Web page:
In Canada and in many other places around the world, November 11th commemorates the end of the First World War. We take this day to honour the men and women of Canada who fought in the First World War (1914-1918), the Second World War (1939-1945) and the Korean War (1950-1953), along with all those who continue to serve.
On November 8th, we also celebrate Aboriginal Veterans Day here in Canada. While this is not a federal holiday, it is important to commemorate and honour the sacrifices made by the thousands of Indigenous, Métis and Inuit people who served. We are proud to house some of their stories in The X̱wi7x̱wa Library.
This graphic novel tells the story of Tommy Prince, a decorated Indigenous war hero, and his exploits on the European battlefields of the Second World War.
Recounting his experiences as a bomber pilot in the Second World War, F.C.C. Bird combines a vivid picture of wartime valour and a young man’s dream of flight.
This documentary introduces us to thousands of Indigenous Canadians who enlisted and fought alongside their countrymen and women during World War II, even though they could not be conscripted. Ironically, while they fought for the freedom of others, they were being denied equality in their own country and returned home to find their land seized. Available through the National Film Board with UBC login.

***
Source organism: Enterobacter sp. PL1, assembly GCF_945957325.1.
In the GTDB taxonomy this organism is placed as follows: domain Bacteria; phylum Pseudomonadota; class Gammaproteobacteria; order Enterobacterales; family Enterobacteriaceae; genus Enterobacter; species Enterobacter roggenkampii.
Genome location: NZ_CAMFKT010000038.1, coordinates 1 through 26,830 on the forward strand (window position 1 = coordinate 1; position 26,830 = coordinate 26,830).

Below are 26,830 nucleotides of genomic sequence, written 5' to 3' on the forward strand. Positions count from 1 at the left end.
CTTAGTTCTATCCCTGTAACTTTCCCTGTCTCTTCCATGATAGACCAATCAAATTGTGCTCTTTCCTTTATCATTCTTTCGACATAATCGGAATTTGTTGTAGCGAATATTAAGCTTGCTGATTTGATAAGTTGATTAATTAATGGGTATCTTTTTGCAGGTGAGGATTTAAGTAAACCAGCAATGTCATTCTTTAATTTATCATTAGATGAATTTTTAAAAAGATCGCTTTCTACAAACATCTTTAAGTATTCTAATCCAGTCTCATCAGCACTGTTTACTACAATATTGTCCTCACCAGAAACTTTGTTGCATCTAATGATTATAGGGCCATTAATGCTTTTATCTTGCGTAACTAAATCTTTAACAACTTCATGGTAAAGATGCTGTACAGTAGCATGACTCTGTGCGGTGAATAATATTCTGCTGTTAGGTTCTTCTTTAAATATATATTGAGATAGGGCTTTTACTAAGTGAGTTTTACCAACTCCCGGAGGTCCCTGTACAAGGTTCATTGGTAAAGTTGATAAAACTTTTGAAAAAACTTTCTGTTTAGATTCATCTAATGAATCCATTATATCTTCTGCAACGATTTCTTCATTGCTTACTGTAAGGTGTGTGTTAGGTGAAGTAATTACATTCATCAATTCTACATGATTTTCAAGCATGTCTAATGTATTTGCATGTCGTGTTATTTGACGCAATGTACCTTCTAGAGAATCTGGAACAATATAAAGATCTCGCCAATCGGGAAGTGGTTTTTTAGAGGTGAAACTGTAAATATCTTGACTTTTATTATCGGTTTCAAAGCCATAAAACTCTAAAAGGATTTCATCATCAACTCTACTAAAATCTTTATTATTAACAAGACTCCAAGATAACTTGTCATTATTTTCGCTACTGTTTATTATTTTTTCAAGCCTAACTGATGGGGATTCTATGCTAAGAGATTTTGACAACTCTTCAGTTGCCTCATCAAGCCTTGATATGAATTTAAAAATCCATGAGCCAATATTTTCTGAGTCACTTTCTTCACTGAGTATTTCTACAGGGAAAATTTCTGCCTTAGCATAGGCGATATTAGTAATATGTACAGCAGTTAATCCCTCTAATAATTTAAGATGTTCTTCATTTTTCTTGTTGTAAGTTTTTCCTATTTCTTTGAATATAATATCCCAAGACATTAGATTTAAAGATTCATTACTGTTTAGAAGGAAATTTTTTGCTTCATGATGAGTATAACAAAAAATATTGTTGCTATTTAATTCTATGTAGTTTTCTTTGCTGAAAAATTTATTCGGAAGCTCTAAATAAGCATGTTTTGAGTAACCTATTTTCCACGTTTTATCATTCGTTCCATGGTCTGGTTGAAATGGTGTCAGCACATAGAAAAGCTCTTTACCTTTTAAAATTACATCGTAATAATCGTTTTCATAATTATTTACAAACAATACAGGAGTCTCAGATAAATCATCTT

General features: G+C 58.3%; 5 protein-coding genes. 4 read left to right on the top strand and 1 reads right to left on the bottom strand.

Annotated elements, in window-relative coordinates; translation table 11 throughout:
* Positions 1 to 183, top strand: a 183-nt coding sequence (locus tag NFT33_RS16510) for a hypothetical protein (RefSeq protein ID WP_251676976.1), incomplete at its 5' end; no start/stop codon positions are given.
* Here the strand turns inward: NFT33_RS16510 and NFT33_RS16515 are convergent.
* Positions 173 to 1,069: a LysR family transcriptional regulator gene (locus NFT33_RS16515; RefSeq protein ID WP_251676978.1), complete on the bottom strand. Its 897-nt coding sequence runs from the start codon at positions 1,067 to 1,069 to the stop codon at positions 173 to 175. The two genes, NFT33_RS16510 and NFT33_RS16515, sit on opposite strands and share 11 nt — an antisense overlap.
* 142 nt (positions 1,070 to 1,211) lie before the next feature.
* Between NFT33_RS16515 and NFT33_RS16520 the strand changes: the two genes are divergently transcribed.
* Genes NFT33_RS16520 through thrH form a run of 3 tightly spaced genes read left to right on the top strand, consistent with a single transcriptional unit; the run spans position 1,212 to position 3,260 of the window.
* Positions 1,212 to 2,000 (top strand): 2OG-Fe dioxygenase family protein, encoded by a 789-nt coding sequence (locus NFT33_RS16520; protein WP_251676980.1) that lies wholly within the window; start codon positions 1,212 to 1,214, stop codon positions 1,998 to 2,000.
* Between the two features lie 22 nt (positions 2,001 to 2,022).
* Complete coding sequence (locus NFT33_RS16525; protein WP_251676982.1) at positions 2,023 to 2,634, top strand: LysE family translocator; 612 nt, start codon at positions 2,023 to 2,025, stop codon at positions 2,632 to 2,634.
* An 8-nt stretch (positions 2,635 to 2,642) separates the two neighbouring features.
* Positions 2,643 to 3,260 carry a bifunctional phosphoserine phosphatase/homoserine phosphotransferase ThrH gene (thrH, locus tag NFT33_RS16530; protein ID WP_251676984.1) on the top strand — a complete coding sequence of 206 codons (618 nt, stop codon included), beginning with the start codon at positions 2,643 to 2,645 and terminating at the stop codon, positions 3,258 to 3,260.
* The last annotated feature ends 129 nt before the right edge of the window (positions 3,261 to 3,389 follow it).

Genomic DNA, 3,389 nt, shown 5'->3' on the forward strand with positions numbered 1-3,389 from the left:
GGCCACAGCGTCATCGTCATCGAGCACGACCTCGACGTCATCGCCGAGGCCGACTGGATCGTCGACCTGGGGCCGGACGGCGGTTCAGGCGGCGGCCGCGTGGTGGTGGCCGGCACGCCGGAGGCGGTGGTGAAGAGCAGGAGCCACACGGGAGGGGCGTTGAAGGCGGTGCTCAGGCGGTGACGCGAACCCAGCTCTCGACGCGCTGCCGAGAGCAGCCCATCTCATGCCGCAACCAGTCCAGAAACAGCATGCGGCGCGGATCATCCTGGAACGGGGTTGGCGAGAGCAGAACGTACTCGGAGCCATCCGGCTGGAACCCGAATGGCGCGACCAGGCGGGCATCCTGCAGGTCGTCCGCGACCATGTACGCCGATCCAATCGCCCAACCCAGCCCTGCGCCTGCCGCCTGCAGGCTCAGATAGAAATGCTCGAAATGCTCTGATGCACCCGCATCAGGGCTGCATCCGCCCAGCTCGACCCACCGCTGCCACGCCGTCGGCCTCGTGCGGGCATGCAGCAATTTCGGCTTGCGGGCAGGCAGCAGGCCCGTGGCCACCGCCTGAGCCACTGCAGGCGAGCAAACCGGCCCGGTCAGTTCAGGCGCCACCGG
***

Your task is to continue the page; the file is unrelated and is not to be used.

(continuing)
In 1951, Eddy decided to leave James Bay. Because Inuit weren’t allowed to leave the North, he changed his name and used this new identity to enlist in the Canadian Forces and headed off to fight in the Korean War. In 1967, after fifteen years in the Canadian Forces, Eddy returned home.
This biography follows the life of Francis Pegahmagabow (1889-1952), a member of the Ojibwe nation, who was born in Shawanaga, Ontario. Enlisting at the onset of the First World War, he served overseas as a scout and sniper and became Canada’s most decorated Indigenous soldier.
The incredible contributions made by code talkers of the Sioux nation during WWII are illuminated in this book which is part historical study and part family narrative.
The first comprehensive history of the Indigenous First World War experience on the battlefield and the home front. Timothy C. Winegard reveals how national and international forces directly influenced the more than 4,000 Indigenous men and women who voluntarily served in the Canadian Expeditionary Force between 1914 and 1919, and how subsequent administrative policies profoundly affected their experiences at home, on the battlefield, and as returning veterans